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The song which has the whole of the internet stumped

Article author :

Juliette Maes

Juliette graduated with a Master's degree in Press and Information from IHECS in 2020. She started her journalism career at ELLE Belgium, for which she still writes today. She is interested in feminist and social issues, including female entrepreneurship, inclusiveness and ecological transition. Professionally, Juliette is on the move. Besides journalism, she is a photographer and videographer, notably for Badger Production, a Brussels-based company specialised in corporate storytelling.

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For the past two years, a song has been making its way around the web. Thousands of netizens have taken up the challenge of identifying its title or its author, without success. The clip seems to have slipped through the tight meshes of the internet.

It is the story of a song, discovered by chance on a back-up DVD belonging to a Spanish internet user. Curious to find out the title and the singer of the song, he posted the 17-second clip, which he estimates dates back 30 or 40 years, on the internet, with the hope that somebody might help him to identify it. For two years the entire internet has been recruited to try and find where the music comes from, but to no avail.

These days, if you want to find the title of a song, you simply ask Shazam and that’s all there is to it. Previously, it was a little more complicated. But that was before the creation of WatZatSong. The website created in 2006 brings together the inquisitive and music enthusiasts on a single platform so that they can identify any mystery music together.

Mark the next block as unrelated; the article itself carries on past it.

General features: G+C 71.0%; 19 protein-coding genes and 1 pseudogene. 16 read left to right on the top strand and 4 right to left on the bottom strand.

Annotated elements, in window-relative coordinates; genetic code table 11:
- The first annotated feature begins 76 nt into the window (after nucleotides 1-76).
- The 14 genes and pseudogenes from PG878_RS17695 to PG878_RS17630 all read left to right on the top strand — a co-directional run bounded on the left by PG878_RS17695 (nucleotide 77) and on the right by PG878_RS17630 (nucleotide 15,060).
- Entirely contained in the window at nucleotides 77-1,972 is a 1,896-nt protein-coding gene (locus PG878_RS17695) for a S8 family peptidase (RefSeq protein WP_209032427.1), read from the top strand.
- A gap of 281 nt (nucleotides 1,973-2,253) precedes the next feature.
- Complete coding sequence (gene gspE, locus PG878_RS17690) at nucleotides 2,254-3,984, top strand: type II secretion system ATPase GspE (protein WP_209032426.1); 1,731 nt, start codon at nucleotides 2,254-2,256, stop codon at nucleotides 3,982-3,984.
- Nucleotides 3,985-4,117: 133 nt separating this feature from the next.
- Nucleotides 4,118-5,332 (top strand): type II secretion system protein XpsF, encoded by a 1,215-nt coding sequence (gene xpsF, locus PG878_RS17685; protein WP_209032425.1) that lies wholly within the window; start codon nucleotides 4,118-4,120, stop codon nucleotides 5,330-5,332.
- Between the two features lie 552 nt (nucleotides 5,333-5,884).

In 2021, after fifteen uneventful years, a Spanish contributor named ‘carI92’ posted 17 seconds of a song whose origins he wished to discover. He specified that the song is in English, in the pop genre, dates from the middle of the 1980s, is of poor quality, and, according to him, includes the lyrics ‘Everyone knows that.’ A request like any of the others received beforehand, except that this one would end up travelling around the world, uniting thousands of internet users longing to crack the mystery and feeding all kinds of off-the-wall theories.

From Japanese music for a Polish McDonalds to an advert which never saw the light of day

Since the beginning of these investigations into the origins of ‘Everyone Knows That’, the dead ends have only increased in number, with numerous practical jokes disrupting the work being carried out. Some think that the song is from a programme on MTV from the 1990s, whilst others are convinced that it was a commercial jingle. It could be an unpublished demo by a group which never made much of a splash. Or it might be from a muzak compilation created by a Japanese company and played in McDonalds eateries throughout Eastern Europe – except that one of the investigators called the distributor and confirmed that there were no music pieces of that type in their databases. The blind alleys ends continue to come thick and fast. 

In the end, the song’s original title and its singer are only of mild importance. What does raise a question is how, in a world where everything seems to be backed up and stored, it could have slipped through the meshes of digitalisation, archiving and the collective memory.

Perhaps we will never find the answers we are hoping for, but for sodapopyar, a moderator for the subreddit r/everyoneknowsthat, on which a large part of this particular search is being carried out, that is not disheartening. It is precisely the sustained and collaborative interest which makes the pursuit valuable. ‘The people within the community come and go’, they say, ‘but I sincerely believe that the community as a whole will never die out as long as the song has not completely given up its secrets.’

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